Theranostics 2018; 8(2):384-398. doi:10.7150/thno.22222
Desacetylvinblastine Monohydrazide Disrupts Tumor Vessels by Promoting VE-cadherin Internalization
1. College of Pharmacy, Jinan University, Guangzhou 510632, China;
2. Guangdong Province Key Laboratory of Pharmacodynamic Constituents of Traditional Chinese Medicine and New Drugs Research, Jinan University, Guangzhou 510632, China;
3. The First Affiliated Hospital of Jinan University, Guangzhou 510632, China;
4. Department of Pharmacology, Case Comprehensive Cancer Center, School of Medicine, Case Western Reserve University, Cleveland, Ohio 44106, USA.
* These authors contributed equally to this work.
Vinca alkaloids, the well-known tubulin-binding agents, are widely used for the clinical treatment of malignant tumors. However, little attention has been paid to their vascular disrupting effects, and the underlying mechanisms remain largely unknown. This study aims to investigate the vascular disrupting effect and the underlying mechanisms of vinca alkaloids.
Methods: The capillary disruption assay and aortic ring assay were performed to evaluate the in vitro vascular disrupting effect of desacetylvinblastine monohydrazide (DAVLBH), a derivate of vinblastine, and the in vivo vascular disrupting effect was assessed on HepG2 xenograft model using magnetic resonance imaging, hematoxylin and eosin staining and immunohistochemistry. Tubulin polymerization, endothelial cell monolayer permeability, western blotting and immunofluorescence assays were performed to explore the underlying mechanisms of DAVLBH-mediated tumor vascular disruption.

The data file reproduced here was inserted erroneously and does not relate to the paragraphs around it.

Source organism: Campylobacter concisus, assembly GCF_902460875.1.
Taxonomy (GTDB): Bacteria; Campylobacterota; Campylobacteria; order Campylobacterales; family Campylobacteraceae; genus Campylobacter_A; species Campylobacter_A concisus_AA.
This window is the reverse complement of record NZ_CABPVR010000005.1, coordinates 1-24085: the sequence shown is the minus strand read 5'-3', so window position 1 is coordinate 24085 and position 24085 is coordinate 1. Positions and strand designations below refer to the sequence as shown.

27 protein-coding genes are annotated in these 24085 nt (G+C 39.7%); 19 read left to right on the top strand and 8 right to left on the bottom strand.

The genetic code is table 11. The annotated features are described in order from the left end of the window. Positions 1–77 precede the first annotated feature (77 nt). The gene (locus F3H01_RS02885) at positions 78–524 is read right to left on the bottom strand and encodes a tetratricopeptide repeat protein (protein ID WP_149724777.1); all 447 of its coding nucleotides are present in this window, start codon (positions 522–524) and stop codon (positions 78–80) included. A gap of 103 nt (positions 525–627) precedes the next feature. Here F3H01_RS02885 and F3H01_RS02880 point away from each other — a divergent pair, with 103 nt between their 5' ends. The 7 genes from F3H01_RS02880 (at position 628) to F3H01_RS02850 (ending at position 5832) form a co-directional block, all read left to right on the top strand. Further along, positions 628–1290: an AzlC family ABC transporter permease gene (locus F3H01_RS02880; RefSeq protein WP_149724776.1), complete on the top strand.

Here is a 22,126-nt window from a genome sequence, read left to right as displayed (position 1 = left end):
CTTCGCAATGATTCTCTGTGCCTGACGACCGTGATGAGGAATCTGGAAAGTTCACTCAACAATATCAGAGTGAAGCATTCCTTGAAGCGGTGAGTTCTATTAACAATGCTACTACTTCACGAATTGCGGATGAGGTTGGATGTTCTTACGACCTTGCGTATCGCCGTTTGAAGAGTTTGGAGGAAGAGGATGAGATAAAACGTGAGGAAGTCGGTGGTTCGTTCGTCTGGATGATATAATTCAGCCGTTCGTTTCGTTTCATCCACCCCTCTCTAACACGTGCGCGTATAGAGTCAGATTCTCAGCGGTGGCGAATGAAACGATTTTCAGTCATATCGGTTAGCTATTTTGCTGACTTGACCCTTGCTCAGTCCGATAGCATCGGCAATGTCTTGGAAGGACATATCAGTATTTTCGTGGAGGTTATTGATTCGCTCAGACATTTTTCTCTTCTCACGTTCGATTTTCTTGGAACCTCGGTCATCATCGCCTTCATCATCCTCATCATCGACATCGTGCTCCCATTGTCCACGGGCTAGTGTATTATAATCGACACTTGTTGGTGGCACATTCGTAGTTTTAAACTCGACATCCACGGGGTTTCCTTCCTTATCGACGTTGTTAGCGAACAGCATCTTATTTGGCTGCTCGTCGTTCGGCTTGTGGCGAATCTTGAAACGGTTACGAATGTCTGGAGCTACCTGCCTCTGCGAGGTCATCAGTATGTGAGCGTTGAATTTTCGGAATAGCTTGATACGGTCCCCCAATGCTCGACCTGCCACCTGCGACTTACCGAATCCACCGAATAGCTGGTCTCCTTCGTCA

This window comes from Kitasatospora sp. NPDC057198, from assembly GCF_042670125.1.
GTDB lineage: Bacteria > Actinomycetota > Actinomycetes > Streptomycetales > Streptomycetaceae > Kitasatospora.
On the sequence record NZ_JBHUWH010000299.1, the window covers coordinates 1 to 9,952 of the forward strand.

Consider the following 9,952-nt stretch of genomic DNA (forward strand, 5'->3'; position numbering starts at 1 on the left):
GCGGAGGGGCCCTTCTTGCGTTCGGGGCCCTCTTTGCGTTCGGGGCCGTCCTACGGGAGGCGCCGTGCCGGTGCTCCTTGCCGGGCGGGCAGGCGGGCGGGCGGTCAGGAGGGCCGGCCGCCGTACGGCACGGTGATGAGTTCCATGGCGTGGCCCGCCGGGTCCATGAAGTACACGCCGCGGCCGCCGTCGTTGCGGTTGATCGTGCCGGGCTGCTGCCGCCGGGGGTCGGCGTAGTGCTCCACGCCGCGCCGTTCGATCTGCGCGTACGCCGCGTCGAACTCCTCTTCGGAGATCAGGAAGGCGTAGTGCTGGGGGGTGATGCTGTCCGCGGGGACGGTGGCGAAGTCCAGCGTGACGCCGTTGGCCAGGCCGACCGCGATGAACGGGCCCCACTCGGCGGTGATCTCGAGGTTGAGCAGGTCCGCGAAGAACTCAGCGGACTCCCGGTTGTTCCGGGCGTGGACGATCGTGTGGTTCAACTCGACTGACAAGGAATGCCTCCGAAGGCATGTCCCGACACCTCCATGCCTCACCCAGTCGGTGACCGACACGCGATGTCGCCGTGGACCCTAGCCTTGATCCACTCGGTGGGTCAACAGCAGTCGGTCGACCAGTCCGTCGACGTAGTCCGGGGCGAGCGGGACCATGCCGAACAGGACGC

Results: DAVLBH has potent vascular disrupting activity both in vitro and in vivo. DAVLBH disrupts tumor vessels in a different manner than classical tubulin-targeting VDAs; it inhibits microtubule polymerization, promotes the internalization of vascular endothelial cadherin (VE-cadherin) and inhibits the recycling of internalized VE-cadherin to the cell membrane, thus increasing endothelial cell permeability and ultimately resulting in vascular disruption. DAVLBH-mediated promotion of VE-cadherin internalization and inhibition of internalized VE-cadherin recycling back to the cell membrane are partly dependent on inhibition of microtubule polymerization, and Src activation is involved in DAVLBH-induced VE-cadherin internalization.
Conclusions: This study sheds light on the tumor vascular disrupting effect and underlying mechanisms of vinca alkaloids and provides new insight into the molecular mechanism of tubulin-targeting VDAs.
Keywords: Vascular disrupting agents, vinca alkaloids, desacetylvinblastine monohydrazide, tubulin polymerization, VE-cadherin internalization.
Lei X, Chen M, Huang M, Li X, Shi C, Zhang D, Luo L, Zhang Y, Ma N, Chen H, Liang H, Ye W, Zhang D. Desacetylvinblastine Monohydrazide Disrupts Tumor Vessels by Promoting VE-cadherin Internalization. Theranostics 2018; 8(2):384-398. doi:10.7150/thno.22222. Available from http://www.thno.org/v08p0384.htm